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Zaha Hadid Architects Develop Fully 3D-Printed Footbridge With No Reinforcements
By Ell Ko, 21 Jul 2021
Image via ETH Zürich
In the Giardini della Marinaressa park in Venice sits a revolutionary engineering creation: a 3D-printed footbridge which stands strong without any mortar or reinforcement.
Striatus is the name of the 16 x 12-meter (52.5 x 39.4-foot) bridge, proclaimed by the Zaha Hadid architectural firm as “the first of its kind.” The name is a nod towards its fabrication process: “Concrete is printed in layers orthogonal to the main structural forces to create a ‘striated’ compression-only funicular structure,” it shares with ArchDaily.
As it works solely on compression, forces put on it travel towards the footings, which are fastened together on ground level. And because the concrete is applied at specific angles, the layers are kept neatly packed together without the need for further reinforcement.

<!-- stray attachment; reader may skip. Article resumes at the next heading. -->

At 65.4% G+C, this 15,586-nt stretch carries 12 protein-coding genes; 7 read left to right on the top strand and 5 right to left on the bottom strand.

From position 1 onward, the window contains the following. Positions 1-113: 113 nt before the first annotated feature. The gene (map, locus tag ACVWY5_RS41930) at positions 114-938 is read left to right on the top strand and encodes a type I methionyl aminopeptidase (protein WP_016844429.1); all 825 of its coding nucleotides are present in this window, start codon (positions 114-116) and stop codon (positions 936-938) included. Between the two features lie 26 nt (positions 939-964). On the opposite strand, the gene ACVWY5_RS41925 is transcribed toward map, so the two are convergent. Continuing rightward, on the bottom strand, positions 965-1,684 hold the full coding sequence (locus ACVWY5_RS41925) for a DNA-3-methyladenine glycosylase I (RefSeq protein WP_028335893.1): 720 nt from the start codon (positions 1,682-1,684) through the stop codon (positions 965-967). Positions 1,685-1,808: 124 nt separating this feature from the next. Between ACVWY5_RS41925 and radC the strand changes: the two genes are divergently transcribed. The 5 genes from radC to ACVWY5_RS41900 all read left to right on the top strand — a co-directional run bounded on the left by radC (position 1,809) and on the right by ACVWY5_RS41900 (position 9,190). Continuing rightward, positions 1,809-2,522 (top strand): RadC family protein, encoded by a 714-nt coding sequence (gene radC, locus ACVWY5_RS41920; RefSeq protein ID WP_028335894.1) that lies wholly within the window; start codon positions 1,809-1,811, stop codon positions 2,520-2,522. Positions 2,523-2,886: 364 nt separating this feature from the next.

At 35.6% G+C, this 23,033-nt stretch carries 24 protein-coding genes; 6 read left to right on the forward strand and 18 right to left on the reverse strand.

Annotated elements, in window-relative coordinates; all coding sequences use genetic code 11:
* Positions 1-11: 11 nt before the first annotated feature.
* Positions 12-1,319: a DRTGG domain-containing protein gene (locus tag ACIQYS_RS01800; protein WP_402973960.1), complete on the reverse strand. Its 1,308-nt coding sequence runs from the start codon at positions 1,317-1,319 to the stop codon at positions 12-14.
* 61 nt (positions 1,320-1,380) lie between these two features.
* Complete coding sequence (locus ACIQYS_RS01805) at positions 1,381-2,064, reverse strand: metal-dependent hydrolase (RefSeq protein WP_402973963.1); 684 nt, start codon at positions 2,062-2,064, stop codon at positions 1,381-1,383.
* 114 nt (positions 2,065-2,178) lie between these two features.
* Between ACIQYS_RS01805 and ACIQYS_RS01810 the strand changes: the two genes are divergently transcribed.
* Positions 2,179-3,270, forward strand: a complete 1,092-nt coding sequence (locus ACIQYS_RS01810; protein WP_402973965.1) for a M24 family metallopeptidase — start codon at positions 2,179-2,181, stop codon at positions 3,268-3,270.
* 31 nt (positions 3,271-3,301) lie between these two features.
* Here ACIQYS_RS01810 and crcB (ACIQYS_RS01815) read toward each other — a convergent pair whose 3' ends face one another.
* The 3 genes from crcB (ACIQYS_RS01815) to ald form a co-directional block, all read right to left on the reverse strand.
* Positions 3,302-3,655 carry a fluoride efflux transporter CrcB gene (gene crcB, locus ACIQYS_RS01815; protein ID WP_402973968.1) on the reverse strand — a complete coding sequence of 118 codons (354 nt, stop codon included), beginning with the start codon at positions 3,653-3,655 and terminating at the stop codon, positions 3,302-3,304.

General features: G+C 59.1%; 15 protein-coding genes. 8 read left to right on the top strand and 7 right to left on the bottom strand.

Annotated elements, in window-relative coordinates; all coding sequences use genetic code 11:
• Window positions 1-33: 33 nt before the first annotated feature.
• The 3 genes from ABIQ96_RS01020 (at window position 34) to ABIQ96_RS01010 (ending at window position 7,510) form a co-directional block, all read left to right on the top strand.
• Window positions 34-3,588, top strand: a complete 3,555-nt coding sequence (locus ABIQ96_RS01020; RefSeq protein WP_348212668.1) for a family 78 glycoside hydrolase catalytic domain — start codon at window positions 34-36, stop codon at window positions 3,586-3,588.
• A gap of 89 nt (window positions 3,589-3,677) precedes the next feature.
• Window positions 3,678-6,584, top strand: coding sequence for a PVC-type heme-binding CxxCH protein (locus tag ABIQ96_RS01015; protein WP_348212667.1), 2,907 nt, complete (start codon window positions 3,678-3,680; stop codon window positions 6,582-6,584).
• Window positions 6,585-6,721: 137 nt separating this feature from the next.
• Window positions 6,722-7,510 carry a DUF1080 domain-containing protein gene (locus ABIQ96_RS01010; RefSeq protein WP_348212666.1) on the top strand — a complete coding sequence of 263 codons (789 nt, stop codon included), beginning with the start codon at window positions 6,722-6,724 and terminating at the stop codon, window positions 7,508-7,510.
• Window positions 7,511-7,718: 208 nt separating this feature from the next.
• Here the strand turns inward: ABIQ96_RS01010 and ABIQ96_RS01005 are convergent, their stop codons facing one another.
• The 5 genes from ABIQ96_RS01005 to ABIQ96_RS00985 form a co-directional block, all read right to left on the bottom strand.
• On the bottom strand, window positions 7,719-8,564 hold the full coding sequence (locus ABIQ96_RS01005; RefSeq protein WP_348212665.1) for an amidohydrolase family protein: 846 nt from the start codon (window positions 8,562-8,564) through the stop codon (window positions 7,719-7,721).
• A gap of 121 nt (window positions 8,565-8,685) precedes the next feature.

The monument was developed by the Block Research Group at ETH Zurich and Zaha Hadid Architects Group architects. The 53 3D-printed concrete blocks used were created by specialists incremental3d, with ink provided by Holcim.
Since the structure doesn’t require mortar, it can be taken apart like building blocks, then reassembled in a different location. Similarly, if it reached its end of life, it’d be dismantled and recycled more easily, too.
Traditional reinforced concrete and steel used in buildings globally generate a huge amount of CO2 emissions during the production processes, not to mention transport and actual construction itself. The creation and existence of this bridge, and the recent opening of the one in Amsterdam, indicates that our infrastructure might be heading towards a less harmful future.
Striatus is being exhibited at the Giardini della Marinaressa during the Venice Architecture Biennale, which runs up to November 2021.
[via Archinect, images via various sources]
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